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RUSSIA

Alexander Nevsky  
Ballad of a Soldier
Battleship Potemkin
Chapayev
Chess Fever
The Cranes are Flying
Don Quixote
Earth
End of St. Petersburg
Ivan's Childhood
Ivan the Terrible (Parts 1 & 11)
King Lear
Hamlet
Lady with the Little Dog
Mother
New Babylon
October
Storm over Asia
Strike
Time in the Sun
We are from Kronstadt

ALEXANDER NEVSKY
(1938, B/W) Director: Sergei Eisenstein
Eisenstein's patriotic epic about the 13th century legendary hero was designed to instill into the Soviet people a sense of their own history so that they would be better prepared for the inevitable struggle against fascism.

  

BALLAD OF A SOLDIER
(1960, B/W) Director: Grigori Chukrai
This is a simple but extraordinary story about the waste and stupidity of war.

BATTLESHIP POTEMKIN
(1925, B/W) Director: Sergei Eisenstein
Sergei Eisenstein's most important film, both for its own sake and for the influence it had on the development of the cinema. It is a film about revolution, and it is a revolutionary film in its techniques.
   

CHAPAYEV
(1934, B/W) Director: George & Sergei Vasiliev
This 'optimistic tragedy' is set during the 1919 Civil War in Turkestan.

CHESS FEVER
(1926, B/W) Director: Vsevolod Pudovkin
This humorous featurette shows the extraordinary lengths to which a chess addict will go to further his love of the game.

THE CRANES ARE FLYING
(1957, Black-and white) Director: Mikhael Kalatozov
This prize-winning film explores relaationships against the bitter background of war.

DON QUIXOTE
(1957, B/W) Director: Grigori Kozintsev
In this famous Russian version of the novel by Cervantes, Alonzo Quixote, a noble Spaniard who has read so many books of chivalry and adventure, decides to become a knight errant himself. Nikolai Cherkassov, who played Ivan the Terrible and Alexander Nevsky for Eisenstein, turns in another memorable performance.

EARTH
(1930, B/W) Director: Alexander Dovzhenko
Alexander Dovzhenko's great poetic drama of man's relation to nature.

  

END OF ST. PETERSBURG
(1927, B/W) Director: Vsevolod Pudovkin
Vsevolod Pudovkin's film of a peasant boy who comes to St. Petersburg in search of work,is told against the background of the historical events which culminated in the attack on the Winter Palace.

IVAN THE TERRIBLE
(1944, B/W) Director: Sergei Eisenstein
Eisenstein's majestic and passionate portrayal of Russia's legendary autocrat

  

KING LEAR
(1971, B/W) Director: Grigori Kozintsev
This King Lear is a total re-interpretation of the great tragedy by Shakespeare; seen not as an individual or private tragedy, but rather in the larger and social context - a search for contemporary motives; a picture of civilisation heading towards its doom; a discourse on power in a society that is based on injustice and inequality.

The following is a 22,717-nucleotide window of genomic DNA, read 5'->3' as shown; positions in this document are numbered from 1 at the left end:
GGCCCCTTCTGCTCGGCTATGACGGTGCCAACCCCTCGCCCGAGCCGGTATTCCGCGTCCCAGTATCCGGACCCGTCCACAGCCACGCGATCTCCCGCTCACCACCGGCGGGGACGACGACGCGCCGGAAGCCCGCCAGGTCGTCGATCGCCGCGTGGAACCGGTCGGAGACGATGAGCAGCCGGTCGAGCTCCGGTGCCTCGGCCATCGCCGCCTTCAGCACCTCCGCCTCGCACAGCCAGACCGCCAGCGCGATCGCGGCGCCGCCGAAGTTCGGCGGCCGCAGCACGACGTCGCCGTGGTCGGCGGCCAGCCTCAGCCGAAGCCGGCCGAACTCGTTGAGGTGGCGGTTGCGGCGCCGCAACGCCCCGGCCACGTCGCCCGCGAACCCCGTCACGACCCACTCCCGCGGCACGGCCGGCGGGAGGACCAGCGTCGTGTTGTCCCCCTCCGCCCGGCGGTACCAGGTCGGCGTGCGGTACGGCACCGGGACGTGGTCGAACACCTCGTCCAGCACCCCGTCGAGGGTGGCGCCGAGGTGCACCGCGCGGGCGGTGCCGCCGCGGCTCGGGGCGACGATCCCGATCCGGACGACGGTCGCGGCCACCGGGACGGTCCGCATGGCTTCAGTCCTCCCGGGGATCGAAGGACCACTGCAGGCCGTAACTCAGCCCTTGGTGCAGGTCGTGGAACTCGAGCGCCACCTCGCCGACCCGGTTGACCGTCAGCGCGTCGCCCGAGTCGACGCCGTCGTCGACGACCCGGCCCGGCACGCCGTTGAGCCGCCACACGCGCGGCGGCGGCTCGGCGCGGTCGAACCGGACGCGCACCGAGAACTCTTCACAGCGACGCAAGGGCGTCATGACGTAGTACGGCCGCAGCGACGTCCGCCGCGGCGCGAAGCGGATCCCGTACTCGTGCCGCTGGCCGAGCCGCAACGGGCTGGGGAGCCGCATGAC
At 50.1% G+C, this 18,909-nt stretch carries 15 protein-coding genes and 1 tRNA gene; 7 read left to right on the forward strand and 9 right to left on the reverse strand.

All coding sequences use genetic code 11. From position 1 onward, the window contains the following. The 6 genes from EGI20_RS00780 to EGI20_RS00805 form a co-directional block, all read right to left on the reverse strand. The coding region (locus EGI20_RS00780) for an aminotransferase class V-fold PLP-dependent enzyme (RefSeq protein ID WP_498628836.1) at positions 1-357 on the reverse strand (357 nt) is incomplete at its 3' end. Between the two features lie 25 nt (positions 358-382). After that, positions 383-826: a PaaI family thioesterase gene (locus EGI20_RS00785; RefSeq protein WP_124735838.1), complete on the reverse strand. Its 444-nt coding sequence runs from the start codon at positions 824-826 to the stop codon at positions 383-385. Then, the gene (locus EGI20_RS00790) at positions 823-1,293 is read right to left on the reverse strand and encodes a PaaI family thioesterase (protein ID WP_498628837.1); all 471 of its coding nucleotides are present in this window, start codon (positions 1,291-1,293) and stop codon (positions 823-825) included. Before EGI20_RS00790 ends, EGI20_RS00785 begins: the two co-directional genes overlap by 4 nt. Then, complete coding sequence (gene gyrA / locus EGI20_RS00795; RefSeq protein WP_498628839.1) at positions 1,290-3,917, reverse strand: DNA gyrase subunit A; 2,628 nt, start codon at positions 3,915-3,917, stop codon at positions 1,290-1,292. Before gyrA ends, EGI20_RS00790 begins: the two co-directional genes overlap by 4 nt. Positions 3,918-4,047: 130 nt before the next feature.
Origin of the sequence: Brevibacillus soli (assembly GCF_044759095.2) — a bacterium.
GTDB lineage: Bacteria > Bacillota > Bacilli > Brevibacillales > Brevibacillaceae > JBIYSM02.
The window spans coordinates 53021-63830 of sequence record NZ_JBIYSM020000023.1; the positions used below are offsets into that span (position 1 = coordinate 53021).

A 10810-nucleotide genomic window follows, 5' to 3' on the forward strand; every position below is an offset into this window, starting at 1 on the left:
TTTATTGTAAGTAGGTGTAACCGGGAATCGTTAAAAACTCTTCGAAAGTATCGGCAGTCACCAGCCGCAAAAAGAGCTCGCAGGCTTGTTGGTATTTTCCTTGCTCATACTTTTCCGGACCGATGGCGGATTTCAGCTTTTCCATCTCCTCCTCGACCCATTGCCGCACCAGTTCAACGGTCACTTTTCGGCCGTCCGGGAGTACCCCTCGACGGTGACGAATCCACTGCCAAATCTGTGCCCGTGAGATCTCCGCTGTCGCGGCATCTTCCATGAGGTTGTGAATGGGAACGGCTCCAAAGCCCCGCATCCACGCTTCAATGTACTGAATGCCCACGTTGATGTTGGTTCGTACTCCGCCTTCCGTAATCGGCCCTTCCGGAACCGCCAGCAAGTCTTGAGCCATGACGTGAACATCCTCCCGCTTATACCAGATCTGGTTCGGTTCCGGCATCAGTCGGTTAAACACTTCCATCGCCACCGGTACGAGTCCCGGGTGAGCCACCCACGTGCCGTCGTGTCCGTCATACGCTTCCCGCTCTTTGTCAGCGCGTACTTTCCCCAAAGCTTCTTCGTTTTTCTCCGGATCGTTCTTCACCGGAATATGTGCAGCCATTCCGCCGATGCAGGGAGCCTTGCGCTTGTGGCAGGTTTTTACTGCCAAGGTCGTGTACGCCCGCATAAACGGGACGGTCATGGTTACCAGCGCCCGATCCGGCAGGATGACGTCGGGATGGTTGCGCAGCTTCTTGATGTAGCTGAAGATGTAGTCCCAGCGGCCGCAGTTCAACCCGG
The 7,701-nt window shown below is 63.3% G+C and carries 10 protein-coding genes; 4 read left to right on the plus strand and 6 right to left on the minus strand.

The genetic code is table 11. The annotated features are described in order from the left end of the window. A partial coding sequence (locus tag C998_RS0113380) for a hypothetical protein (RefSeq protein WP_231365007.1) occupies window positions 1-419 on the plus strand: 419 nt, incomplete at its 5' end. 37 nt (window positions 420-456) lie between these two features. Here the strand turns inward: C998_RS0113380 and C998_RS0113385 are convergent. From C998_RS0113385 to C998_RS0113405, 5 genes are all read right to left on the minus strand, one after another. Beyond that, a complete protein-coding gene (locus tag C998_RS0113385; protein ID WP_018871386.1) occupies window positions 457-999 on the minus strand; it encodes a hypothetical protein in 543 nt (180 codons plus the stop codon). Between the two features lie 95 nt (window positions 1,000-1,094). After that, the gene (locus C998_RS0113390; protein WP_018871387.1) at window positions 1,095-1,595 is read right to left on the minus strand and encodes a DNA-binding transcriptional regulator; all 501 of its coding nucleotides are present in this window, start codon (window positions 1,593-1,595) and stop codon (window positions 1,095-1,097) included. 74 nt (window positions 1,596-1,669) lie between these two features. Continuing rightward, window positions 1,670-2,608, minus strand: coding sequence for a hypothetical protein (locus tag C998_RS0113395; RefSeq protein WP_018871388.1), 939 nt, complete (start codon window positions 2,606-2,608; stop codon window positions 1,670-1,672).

HAMLET
(1963, B/W) Director: Grigori Kozintsev
Considered one of the best film versions of Shakespeare's Hamlet, and by some critics the best, this 1963 Russian masterpiece by director Grigori Kozintsev is a haunting black and white depiction of Hamlet's anguish and his revenge of his father's murder by his politically aspiring uncle.

LADY WITH THE LITTLE DOG
(1968, colour) Director: Yosif Heifitz
This adaptation of Chekhov's story is a masterpiece of atmospheric and poetic suggestion.

MOTHER
(1926, B/W) Director: Vsevolod Pudovkin
Pudovkin's first major film, based on the novel by Maxim Gorky. As an evocation of life in pre-Revolutionary Russia,
this film has never been equalled.

NEW BABYLON
(1929, B/W) Director: Grigori Kozinstev
This early film of Grigoei Kozintsev was made to commemorate the 60th anniversary of the Paris Commune. The film defies all classification - it comes almost from the pages of Victor Hugo with a touch of D W Griffith - a dance macabre of the Second Empire and the Commune of Paris.

OCTOBER
(1927, B/W) Director: Sergei Eisenstein
Eisenstein's film on the Russian Revolution - 'the 10 days that shook the world'. As historical reconstruction is it exciting; as treated by a genius of the cinema, it is a masterpiece.

STORM OVER ASIA
(1928, B/W) Director:Vsevolod Pudovkin
Vsevolod Pudovkin's famous silent film has been re-edited with synchronised dialogue, effects and music added, under the supervision of Pudovkin himself. The story tells of a humble Mongol trapper who becomes the leader of his people.

STRIKE
(1924, B/W) Director: Sergei Eisenstein
Another major work by Sergei Eisenstein. Dilys Powell wrote of this film: 'Strike is an enormous work, complex, blinding, terrible, suffocating, moving in its old world of top-hatted tyrants and suffering proletariat with a rocket's speed'.
  

TIME IN THE SUN
(1930/40, B/W) Director: Sergei Eisenstein
Marie Seaton's magnificent attempt to provide a 'director's cut' of Sergei Eisenstein's butchered film Que Viva Mexico!. It is thanks to her that we are able to see some of Eisenstein's visually most exciting and original material

WE ARE FROM KRONDSTADT
(1936, B/W) Director: Yefim Dzigan
By 1919 the young Soviet State was beseiged by enemies on all sides and the Revolution was fighting for its life. Sailors from Kronstadt left their ships to defend the town against whiteguard regiments. This film is a re-creation of that episode.

 

 

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